The Bipolar Child: The Definitive and Reassuring Guide to Childhood's Most Misunderstood Disorder (Revised and Expanded Edition) by Demitri Papolos, MD, and Janice Papolos (Broadway Books, 2002). A compelling account of the illness in children. Stresses the benefits of early intervention and the urgent need for further research. The authors spent over a year in BPParents and let real family voices speak eloquently about their struggles and triumphs. Revised edition details some of the newest developments in the fields of research and treatment, and addresses neuropsychological testing in greater depth.

Understanding and Educating Children and Adolescents with Bipolar Disorder: A Guide for Educators, by Margot Andersen, MSW; Jane Boyd Kubisak, MS; Ruth Field, MSW, LSW; and Steven Vogelstein, MA, LCSW. (The Josselyn Center, 2003). A manual providing educators with guiding principles that inform assessment, programming, and intervention decisions for students with bipolar disorder. Included are case examples, IEP tips, and sample functional behavioral analyses and behavior intervention plans.

Online Resources

  • The Balanced Mind Foundation. Offers resources and education materials to families with children with mood disorders and guides you to find ways to connect with other families. Includes Flipswitch, dedicated to helping teens and young adults understand their depression and mood disorder.

  • The Depression and Bipolar Support Alliance (DBSA). The nation's leading patient-directed organization focusing on the most prevalent mental illnesses – depression and bipolar disorder. The organization fosters an understanding about the impact and management of these life-threatening illnesses by providing up-to-date, scientifically based tools and information written in language the general public can understand. DBSA supports research to promote more timely diagnosis, develop more effective and tolerable treatments and discover a cure. The organization works to ensure that people living with mood disorders are treated equitably.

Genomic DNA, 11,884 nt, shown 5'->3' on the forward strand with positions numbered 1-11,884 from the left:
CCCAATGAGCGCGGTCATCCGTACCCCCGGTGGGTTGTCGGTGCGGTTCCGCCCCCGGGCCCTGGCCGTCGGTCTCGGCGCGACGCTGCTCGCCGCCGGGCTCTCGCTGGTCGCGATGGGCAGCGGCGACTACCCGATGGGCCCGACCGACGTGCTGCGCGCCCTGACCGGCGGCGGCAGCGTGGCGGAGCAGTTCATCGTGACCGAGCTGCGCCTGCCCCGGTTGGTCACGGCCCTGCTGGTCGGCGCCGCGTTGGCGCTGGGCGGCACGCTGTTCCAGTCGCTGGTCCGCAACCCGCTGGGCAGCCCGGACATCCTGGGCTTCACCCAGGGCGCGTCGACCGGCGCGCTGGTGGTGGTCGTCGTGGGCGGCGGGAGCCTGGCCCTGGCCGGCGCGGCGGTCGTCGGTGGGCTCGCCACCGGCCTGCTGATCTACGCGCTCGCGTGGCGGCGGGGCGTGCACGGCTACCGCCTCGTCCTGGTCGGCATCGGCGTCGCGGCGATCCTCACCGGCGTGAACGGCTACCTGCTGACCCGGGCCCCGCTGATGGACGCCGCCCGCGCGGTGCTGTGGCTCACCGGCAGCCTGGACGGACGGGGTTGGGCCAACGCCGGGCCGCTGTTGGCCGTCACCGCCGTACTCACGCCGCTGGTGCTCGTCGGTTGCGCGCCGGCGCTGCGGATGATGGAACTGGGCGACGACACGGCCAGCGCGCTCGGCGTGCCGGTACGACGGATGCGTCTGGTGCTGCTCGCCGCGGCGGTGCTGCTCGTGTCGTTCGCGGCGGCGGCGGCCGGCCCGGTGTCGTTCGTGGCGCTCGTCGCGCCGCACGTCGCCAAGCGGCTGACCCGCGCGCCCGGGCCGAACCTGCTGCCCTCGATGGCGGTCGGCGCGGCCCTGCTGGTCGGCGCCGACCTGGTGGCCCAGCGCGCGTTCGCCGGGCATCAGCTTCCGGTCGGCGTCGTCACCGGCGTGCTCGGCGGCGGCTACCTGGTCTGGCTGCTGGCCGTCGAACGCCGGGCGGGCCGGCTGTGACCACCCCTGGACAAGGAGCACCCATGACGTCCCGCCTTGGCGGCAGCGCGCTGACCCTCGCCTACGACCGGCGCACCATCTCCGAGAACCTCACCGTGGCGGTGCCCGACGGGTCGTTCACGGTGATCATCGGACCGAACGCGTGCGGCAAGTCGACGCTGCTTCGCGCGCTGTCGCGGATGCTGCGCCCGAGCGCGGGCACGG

• National Alliance on Mental Illness (NAMI). A nonprofit, grassroots, self-help, support and advocacy organization of consumers, families, and friends of people with severe mental illnesses, such as schizophrenia, schizoaffective disorder, bipolar disorder, major depressive disorder, obsessive-compulsive disorder, panic and other severe anxiety disorders, autism and pervasive developmental disorders, attention deficit / hyperactivity disorder, and other severe and persistent mental illnesses that affect the brain. 

Last Updated 07/2012